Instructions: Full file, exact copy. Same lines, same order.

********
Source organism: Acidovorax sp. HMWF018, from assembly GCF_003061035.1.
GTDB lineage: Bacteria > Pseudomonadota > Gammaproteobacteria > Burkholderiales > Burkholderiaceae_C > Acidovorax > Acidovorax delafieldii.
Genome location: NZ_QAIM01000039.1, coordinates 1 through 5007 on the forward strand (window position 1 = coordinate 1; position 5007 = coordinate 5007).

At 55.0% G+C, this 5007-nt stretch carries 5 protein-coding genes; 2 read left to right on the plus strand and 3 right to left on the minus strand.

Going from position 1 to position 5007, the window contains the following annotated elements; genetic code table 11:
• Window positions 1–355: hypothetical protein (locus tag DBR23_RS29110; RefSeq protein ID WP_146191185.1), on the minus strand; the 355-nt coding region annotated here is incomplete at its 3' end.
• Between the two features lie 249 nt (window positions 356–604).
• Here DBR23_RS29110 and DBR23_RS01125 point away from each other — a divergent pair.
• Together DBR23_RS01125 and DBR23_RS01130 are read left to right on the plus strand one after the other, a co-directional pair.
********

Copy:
Source organism: Acidovorax sp. HMWF018, from assembly GCF_003061035.1.
GTDB lineage: Bacteria > Pseudomonadota > Gammaproteobacteria > Burkholderiales > Burkholderiaceae_C > Acidovorax > Acidovorax delafieldii.
Genome location: NZ_QAIM01000039.1, coordinates 1 through 5007 on the forward strand (window position 1 = coordinate 1; position 5007 = coordinate 5007).

At 55.0% G+C, this 5007-nt stretch carries 5 protein-coding genes; 2 read left to right on the plus strand and 3 right to left on the minus strand.

Going from position 1 to position 5007, the window contains the following annotated elements; genetic code table 11:
• Window positions 1–355: hypothetical protein (locus tag DBR23_RS29110; RefSeq protein ID WP_146191185.1), on the minus strand; the 355-nt coding region annotated here is incomplete at its 3' end.
• Between the two features lie 249 nt (window positions 356–604).
• Here DBR23_RS29110 and DBR23_RS01125 point away from each other — a divergent pair.
• Together DBR23_RS01125 and DBR23_RS01130 are read left to right on the plus strand one after the other, a co-directional pair.